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What was the first attempt to reduce pain in surgery?
Humphrey Davy and Laughing Gas (Nitrous oxide) in 1799.
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Why was laughing gas not seen as a solution to pain relief?
It was only a partial solution and in a public demostration it failed to reduce pain
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What was the second attempt to reduce pain in surgery?
In 1847, J.R. Liston used Ether to amputate a leg successfully.
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Why was Ether not seen as a solution to pain relief?
The chemical irritated the eyes and lungs, it was also flammable and had a very strong smell.
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What was the third atttempt at pain relief in surgery?
In 1847, James Simpson discoverd Chloroform.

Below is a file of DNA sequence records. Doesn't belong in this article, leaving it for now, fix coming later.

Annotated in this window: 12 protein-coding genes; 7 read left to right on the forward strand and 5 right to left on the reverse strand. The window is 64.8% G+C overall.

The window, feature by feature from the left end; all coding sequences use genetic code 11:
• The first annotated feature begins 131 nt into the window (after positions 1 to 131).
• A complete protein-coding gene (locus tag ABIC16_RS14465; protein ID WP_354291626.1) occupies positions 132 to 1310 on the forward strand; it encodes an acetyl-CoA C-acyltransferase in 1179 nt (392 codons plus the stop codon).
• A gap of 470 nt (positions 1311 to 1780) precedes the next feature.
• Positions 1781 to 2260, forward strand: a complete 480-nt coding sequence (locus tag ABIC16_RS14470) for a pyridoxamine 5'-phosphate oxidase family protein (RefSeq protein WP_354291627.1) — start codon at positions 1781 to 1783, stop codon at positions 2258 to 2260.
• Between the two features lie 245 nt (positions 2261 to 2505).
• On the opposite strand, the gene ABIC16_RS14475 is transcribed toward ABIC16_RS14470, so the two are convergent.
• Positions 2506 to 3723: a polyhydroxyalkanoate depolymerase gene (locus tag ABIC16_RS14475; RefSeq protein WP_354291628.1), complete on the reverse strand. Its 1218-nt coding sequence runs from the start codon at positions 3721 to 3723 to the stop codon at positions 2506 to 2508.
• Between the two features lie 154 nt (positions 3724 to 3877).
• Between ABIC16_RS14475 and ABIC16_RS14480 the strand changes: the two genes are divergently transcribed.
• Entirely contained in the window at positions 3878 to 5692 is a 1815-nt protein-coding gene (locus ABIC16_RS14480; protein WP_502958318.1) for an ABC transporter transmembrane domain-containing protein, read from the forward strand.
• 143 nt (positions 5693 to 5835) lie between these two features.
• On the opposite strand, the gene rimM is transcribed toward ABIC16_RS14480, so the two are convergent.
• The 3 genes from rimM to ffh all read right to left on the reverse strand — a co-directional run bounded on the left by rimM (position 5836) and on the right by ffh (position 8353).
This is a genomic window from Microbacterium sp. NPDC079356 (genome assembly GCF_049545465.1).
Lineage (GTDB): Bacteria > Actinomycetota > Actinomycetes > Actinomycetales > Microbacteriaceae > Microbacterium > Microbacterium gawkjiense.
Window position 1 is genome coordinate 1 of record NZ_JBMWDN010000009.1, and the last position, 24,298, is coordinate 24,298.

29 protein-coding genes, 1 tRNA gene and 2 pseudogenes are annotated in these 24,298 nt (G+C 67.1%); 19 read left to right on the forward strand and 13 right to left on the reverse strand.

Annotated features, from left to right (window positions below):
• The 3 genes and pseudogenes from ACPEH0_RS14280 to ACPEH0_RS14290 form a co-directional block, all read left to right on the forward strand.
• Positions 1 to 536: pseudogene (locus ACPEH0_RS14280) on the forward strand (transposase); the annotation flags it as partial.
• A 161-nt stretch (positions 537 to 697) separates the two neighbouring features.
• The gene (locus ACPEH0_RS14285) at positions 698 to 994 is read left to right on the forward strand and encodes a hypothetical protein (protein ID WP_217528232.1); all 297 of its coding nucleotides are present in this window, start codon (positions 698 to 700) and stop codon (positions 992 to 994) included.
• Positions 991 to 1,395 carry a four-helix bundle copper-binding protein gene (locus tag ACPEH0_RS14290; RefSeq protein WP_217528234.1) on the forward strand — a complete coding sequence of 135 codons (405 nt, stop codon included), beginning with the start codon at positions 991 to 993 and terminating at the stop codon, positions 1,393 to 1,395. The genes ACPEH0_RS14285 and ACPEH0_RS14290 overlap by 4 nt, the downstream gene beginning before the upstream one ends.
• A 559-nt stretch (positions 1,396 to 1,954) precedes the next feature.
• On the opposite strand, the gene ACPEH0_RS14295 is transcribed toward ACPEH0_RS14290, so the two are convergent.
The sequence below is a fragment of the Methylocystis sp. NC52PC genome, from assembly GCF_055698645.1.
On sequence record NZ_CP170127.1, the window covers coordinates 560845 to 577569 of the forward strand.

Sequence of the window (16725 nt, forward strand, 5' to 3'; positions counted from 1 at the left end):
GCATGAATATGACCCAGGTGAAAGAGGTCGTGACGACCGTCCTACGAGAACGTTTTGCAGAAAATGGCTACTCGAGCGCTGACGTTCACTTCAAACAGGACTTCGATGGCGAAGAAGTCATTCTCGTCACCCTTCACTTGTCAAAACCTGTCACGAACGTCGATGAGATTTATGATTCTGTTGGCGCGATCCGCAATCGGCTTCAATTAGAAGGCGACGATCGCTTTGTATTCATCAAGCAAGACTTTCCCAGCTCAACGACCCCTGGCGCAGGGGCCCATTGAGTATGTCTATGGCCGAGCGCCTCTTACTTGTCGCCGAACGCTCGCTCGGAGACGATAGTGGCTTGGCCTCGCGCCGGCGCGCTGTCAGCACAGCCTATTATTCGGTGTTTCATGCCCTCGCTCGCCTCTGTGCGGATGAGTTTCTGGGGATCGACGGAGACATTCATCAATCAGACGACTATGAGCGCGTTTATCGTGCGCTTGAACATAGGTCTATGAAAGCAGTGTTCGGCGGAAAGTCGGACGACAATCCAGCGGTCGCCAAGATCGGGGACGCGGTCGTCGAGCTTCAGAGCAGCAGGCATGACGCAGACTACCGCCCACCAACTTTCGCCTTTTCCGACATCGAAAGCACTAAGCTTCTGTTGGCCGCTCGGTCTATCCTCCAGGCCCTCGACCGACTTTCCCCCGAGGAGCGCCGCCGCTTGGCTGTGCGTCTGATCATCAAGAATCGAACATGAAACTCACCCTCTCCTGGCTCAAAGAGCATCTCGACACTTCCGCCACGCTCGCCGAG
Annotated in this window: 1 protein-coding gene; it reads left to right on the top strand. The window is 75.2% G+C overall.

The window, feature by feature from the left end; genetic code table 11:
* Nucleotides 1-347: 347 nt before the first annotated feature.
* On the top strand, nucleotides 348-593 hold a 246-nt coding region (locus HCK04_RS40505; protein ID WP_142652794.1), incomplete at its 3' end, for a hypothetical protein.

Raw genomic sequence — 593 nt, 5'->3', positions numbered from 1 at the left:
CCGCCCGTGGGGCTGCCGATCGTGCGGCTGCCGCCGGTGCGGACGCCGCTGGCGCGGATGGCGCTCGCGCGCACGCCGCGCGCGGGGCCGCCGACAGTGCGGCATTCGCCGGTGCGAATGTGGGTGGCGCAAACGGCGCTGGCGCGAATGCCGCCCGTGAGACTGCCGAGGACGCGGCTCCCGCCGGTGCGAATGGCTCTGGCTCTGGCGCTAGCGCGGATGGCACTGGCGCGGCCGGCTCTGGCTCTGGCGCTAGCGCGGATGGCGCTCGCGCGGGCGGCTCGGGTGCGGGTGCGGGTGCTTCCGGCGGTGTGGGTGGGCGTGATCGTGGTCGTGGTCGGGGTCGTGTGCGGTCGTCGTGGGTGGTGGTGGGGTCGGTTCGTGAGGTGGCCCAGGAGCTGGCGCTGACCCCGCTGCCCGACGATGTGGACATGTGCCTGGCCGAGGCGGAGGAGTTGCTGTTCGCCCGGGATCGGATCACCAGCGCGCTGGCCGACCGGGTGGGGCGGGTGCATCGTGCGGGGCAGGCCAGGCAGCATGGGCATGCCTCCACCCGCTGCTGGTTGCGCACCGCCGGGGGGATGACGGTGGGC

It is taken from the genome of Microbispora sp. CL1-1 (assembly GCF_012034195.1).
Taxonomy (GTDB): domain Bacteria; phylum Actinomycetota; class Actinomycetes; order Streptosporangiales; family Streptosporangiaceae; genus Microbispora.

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Why was Chloroform not seen as a solution to pain relief?
Didn't know thelong term effects, it led to doctors doing more complex operations and more deaths, some thought it was unnatural, high death rates due to patients overdosing by inhaling too much
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How did Chloroform become more accepted in the late 1850's?
In 1857, Queen Victoria used it successfully
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How did Simpson's Chloroform get improved and accepted?
John Snow produced the Chloroform inhaler which administered the chemical in more controled amounts - used this with Queen Victoria
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What was the 'Black Period of Surgery'?
It was a period of increased death rates after the discovery of Anaesthetics, before antiseptics had been discovered
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What was the first step to solving the problem of infection?